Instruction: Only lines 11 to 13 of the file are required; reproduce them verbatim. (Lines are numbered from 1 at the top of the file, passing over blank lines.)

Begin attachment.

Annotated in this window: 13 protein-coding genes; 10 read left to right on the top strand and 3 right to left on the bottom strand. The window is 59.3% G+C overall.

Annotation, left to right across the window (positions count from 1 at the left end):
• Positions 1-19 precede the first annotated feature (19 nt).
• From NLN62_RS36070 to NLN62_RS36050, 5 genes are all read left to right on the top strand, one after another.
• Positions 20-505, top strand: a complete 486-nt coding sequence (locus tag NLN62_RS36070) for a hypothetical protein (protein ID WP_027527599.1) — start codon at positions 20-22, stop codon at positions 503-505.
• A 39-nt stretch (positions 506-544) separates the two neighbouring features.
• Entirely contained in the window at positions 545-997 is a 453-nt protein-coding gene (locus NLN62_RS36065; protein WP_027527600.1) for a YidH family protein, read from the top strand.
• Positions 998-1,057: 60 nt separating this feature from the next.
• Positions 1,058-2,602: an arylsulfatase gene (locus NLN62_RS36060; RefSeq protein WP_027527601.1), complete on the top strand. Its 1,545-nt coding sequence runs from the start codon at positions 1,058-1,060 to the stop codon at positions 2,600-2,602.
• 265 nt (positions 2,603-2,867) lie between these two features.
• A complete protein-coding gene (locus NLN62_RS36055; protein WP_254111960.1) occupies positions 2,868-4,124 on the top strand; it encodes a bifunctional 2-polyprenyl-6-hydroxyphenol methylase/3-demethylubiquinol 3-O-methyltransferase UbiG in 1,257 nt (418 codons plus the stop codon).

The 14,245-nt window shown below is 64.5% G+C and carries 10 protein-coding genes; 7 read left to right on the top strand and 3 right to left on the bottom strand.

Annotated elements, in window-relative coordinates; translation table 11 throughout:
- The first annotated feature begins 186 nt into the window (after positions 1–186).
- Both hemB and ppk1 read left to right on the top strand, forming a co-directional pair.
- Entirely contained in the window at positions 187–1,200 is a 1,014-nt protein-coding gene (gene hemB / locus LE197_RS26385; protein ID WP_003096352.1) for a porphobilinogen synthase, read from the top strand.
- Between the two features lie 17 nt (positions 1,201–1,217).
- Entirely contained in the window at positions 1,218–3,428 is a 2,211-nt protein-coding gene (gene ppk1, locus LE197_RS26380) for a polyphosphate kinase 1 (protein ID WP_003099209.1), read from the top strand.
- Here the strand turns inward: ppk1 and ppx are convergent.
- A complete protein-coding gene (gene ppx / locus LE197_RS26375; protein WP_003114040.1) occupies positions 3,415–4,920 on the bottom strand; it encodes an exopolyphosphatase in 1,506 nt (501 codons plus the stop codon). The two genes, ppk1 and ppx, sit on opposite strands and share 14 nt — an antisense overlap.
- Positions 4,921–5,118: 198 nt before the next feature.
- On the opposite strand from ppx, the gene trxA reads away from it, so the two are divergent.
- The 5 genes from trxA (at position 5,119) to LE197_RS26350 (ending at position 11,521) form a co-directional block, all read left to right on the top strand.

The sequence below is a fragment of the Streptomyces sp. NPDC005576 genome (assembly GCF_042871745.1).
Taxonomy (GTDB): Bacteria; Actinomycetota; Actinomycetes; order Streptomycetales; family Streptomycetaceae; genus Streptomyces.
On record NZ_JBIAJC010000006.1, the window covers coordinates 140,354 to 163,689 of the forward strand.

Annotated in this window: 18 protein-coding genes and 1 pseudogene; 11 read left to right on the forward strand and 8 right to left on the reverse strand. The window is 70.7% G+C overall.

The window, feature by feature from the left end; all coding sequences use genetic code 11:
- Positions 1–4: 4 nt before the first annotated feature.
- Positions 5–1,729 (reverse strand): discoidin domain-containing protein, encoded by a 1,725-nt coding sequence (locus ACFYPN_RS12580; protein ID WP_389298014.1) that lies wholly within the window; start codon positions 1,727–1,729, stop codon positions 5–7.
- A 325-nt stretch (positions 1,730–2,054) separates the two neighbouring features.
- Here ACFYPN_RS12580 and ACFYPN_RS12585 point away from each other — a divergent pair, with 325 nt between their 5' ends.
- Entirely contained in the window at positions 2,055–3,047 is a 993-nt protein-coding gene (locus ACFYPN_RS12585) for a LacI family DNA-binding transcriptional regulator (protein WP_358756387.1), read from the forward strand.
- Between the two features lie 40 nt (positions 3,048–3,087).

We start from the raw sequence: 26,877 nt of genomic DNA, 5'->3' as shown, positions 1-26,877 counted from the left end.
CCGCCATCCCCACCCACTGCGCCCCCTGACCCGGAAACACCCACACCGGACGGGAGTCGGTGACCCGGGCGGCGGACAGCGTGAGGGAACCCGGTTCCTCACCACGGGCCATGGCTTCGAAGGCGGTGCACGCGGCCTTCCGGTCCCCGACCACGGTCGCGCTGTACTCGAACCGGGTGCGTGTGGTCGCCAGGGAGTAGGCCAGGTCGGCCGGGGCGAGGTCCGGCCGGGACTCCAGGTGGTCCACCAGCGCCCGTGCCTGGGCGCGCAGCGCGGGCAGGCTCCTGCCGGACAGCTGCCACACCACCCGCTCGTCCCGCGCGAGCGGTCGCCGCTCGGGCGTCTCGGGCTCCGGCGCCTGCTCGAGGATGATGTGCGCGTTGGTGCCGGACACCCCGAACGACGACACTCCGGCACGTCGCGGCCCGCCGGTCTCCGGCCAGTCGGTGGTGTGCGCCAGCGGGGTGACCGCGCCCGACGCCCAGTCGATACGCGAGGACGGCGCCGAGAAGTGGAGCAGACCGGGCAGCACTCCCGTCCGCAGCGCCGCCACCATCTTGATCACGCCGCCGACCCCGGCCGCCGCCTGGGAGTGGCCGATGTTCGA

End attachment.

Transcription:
• A complete protein-coding gene (locus NLN62_RS36055; protein WP_254111960.1) occupies positions 2,868-4,124 on the top strand; it encodes a bifunctional 2-polyprenyl-6-hydroxyphenol methylase/3-demethylubiquinol 3-O-methyltransferase UbiG in 1,257 nt (418 codons plus the stop codon).

The 14,245-nt window shown below is 64.5% G+C and carries 10 protein-coding genes; 7 read left to right on the top strand and 3 right to left on the bottom strand.

Annotated elements, in window-relative coordinates; translation table 11 throughout: